A dual camera with the rear facing lens in the box mounted at the front is never going to have a good rear view so you really want a second lens in the rear. The question is only if it is best to have a single box with two cameras attached or two separate cameras. The single box is only cheaper if you don't have already have a front camera you are upgrading, two separate cameras means that if one fails you still have a record of your driving standard even if you miss the accident. When one of the cameras eventually fails, separate cameras means you only have to replace one instead of both.

    Your insurance argument may be valid if you have one or more accidents every year, or if your cameras have a service life of 50 years. In reality most people survive for many years between accidents and recent generations of camera have had a service life of maybe 2 years. You need to think of your camera as a form of insurance and to work out if it is worthwhile you need to calculate all the risks and costs. Decent cameras are getting cheaper and more reliable but few are designed with a replaceable battery/capacitor so you still shouldn't expect a service life much beyond 5 years and a lot less if used frequently for long periods in hot conditions.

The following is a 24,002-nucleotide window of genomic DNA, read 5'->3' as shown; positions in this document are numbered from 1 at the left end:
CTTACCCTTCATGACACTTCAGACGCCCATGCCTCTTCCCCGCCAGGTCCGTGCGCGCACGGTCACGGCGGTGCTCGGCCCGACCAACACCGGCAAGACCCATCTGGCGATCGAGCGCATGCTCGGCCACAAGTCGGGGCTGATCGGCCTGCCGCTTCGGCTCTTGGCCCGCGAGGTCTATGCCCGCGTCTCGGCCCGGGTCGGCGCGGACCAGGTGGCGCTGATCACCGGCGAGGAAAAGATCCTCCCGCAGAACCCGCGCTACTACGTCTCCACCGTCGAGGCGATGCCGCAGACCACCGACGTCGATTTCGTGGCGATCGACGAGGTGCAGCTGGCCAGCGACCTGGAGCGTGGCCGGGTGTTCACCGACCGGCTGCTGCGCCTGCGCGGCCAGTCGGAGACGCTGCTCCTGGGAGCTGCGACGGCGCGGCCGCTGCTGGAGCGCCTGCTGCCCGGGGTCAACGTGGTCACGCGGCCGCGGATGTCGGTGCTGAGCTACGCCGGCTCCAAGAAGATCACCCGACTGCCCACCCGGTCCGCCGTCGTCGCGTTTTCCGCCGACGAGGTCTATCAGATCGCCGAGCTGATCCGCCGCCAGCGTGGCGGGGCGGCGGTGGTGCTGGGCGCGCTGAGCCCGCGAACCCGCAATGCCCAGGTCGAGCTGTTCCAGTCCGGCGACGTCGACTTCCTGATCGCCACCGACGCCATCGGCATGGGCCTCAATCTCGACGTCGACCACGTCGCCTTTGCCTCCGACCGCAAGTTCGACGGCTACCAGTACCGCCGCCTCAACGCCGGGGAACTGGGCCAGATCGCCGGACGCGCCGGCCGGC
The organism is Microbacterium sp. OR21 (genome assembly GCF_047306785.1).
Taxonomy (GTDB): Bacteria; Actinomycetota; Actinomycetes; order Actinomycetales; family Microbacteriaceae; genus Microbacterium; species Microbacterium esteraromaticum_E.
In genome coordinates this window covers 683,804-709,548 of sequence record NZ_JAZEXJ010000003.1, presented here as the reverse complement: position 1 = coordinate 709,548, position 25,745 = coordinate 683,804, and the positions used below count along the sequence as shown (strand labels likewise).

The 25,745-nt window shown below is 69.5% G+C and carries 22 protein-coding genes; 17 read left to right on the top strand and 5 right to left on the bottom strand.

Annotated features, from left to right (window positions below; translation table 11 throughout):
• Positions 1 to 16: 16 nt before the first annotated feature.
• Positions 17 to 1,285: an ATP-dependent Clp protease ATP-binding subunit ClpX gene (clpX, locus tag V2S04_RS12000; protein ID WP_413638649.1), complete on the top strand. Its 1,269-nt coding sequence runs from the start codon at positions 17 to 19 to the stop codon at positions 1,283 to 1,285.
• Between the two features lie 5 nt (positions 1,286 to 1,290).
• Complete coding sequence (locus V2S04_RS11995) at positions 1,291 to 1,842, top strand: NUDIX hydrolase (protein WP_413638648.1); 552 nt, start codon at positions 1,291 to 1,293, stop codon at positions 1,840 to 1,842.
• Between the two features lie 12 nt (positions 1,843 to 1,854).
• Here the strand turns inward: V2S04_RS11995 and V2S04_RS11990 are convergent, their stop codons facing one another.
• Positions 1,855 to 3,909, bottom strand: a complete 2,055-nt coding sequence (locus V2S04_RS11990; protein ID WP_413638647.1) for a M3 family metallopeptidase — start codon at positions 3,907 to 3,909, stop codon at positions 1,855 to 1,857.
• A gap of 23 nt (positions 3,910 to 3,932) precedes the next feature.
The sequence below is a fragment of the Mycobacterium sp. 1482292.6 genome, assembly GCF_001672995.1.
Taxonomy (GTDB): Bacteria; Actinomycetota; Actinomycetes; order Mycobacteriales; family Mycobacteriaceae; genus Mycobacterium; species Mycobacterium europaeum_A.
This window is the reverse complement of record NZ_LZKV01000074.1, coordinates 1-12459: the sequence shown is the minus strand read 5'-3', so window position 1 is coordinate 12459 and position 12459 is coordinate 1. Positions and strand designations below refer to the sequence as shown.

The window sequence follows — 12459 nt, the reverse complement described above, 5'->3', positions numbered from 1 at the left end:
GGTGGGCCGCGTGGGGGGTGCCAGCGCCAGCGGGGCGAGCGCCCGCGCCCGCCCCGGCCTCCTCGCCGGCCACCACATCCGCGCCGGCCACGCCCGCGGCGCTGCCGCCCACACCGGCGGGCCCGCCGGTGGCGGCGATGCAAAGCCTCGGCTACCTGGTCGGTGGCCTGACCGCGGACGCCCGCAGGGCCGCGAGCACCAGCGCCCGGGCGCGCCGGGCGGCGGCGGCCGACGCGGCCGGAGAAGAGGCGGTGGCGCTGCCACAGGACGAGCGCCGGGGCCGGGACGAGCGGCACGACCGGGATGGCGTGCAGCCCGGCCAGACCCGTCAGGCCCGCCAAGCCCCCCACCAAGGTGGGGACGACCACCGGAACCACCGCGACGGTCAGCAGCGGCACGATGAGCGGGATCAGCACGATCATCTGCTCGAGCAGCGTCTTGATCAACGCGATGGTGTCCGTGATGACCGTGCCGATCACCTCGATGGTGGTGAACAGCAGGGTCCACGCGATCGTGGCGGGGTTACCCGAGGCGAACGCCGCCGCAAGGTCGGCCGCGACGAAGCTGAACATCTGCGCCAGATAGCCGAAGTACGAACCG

9. Scruit

    Scruit Member

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    I have 3 cameras. 0805 looking forward, some a GS1000 HD looking backwards out the rear window, and a Mobius covering inside the car.

    For rear-facing, I have tried a couple different cameras. Best quality was the HD93 with its external waterproof camera, but the RFI from the external device that starts/stops the camera with the car was too much, I couldn't use my radio, hands-free or remote locks.

    I have orders the innovv c3 for rear facing for the same reason - waterproof so I can mount the camera next to the existing backup camera (not recorded).

    For the most part, the kinds of situations were a side-facing camera would help (did they wave you out? did the car change lane as you were pulling out of a sidestreet onto a two-lane road?) are situations that can be easily avoided with defensive driving. Your front-facing camera should be more than enough evidence to show if you were doing the right thing if you are hit by a lane-changer.

    For a rear-end accident - it's surprisingly common for a rear-ended to become a hit and run. Whereas some of us might imagine we'd chase down a hit/run driver, in real life you'd be dancing a tango through a legal minefield. Not worth the risk of hurting someone just for the satisfaction of seeing "justice" served. That's why you have insurance.